National Hellenic Museum to Offer First Major George Kokines Retrospective this Fall

Promoting a mission to collect, preserve and portray the legacy of Greek history and culture in America, the National Hellenic Museum has the largest collection of Greek American artifacts and recorded oral histories anywhere. Located 333 S. Halsted St., The National Hellenic Museum will introduce its newest exhibition — George Kokines: Layers Revealed on September 20, 2018. The first ever retrospective of the artist, George Kokines: Layers Revealed traces Kokines’ artistic development and accomplishments in Abstract Expressionism as well as his journey to embrace his Greek American identity.

Kokines’ art employed free-form organic and geometrical forms, abstract figures and intense spaces of color. He inserted humor, references to Greek mythology and his life experiences into his work. When working with nontraditional materials like wax, plaster and concrete, Kokines often carved through the layers he had built up on the surface. He was known to rework older pieces many times over. Palimpsest — something altered that bears visible traces of its previous form — was a concept that is apparent in much of Kokines’ work.

In 1993, Kokines traveled through Greece, making stops at his parents’ hometowns on a trip that allowed him to connect his history and artwork to ancient Greece. Later in his life, Kokines was deeply impacted when he witnessed the events of September 11, 2001 first hand, watching as the World Trade Center fell. The largest installation of his career, September 11, was created in remembrance of the day and will be exhibited. The installation includes the painting Agios Nikolaos, representing the small Greek Orthodox church that also stood at Ground Zero.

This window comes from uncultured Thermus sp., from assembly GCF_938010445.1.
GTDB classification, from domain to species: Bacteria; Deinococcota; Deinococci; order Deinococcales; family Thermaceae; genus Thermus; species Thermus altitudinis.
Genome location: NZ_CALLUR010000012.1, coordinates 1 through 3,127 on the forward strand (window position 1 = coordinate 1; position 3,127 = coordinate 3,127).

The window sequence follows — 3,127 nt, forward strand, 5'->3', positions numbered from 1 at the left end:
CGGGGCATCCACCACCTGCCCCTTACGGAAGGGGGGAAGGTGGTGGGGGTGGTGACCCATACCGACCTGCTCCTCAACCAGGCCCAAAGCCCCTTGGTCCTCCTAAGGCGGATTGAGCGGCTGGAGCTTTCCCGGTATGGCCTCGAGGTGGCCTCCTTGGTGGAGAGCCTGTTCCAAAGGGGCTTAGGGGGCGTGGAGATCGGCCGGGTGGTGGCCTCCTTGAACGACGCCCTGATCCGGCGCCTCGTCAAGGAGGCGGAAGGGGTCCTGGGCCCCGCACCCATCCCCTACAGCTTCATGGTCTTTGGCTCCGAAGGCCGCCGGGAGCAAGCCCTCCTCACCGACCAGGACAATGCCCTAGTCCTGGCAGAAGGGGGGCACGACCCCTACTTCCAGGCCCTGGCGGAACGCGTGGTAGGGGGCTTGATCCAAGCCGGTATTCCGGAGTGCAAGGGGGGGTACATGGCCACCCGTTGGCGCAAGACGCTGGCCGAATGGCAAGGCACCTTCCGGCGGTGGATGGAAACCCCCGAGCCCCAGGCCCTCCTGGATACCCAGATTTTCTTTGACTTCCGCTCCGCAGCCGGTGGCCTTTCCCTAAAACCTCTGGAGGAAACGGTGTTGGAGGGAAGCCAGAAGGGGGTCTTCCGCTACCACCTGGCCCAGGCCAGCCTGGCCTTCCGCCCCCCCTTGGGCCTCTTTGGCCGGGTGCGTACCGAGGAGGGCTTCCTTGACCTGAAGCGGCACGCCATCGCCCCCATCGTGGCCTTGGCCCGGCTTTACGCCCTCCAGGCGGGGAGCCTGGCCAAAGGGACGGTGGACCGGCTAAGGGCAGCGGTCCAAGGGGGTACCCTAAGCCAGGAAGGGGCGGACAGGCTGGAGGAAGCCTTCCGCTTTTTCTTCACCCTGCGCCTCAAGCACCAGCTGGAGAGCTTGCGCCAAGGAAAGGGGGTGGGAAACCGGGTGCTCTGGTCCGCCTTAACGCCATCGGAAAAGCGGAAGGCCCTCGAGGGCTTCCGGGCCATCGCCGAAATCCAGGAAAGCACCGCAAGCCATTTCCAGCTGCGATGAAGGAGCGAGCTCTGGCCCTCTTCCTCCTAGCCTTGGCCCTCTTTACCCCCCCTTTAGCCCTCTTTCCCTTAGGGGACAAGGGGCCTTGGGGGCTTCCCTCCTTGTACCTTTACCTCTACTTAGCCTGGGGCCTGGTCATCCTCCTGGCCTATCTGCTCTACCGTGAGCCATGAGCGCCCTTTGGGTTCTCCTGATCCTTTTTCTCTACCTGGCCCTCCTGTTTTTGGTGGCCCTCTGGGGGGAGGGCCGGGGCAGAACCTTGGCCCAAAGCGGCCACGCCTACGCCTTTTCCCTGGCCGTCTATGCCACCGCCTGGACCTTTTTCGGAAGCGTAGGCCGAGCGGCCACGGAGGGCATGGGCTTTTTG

Kokines was born in 1930 in Chicago to Greek immigrant parents. He studied at the School of the Art Institute of Chicago, earning a BFA in 1960. Early in his career he received critical acclaim and was a prominent figure in the Chicago art community. Once the subject of controversy, he said, “All contemporary painting should defy description.” In 1966, he moved to New York where he lived and worked for nearly 40 years. In 2005, he returned to Chicago and continued to paint until he passed away in 2012. Kokines’ work has been exhibited in galleries and museums nationally and internationally, including the Art Institute of Chicago, the Whitney Museum, the Richard Gray Gallery, the Centro Cultural in Buenos Aires, Argentina and the Palazzo Massari in Ferrara, Italy.

The works in this exhibition exemplify Kokines’ improvisation and the textural and large-scale style of his work. Demonstrating his mastery of abstraction, this exhibition reveals the brilliance and skill of George Kokines. Related educational programming, docent-led tours and field trips for school children will be offered throughout the year.

​For more information about George Kokines: Layers Revealed and other programs, membership, special events, facility rentals, or giving, visit www.nationalhellenicmuseum.org.

 

ADVERTISEMENT

ADVERTISEMENT

George Kokines, Untitled (1967), pastel 22 3/4 x 34 3/4 (photo courtesy of the National Hellenic Museum).

Google+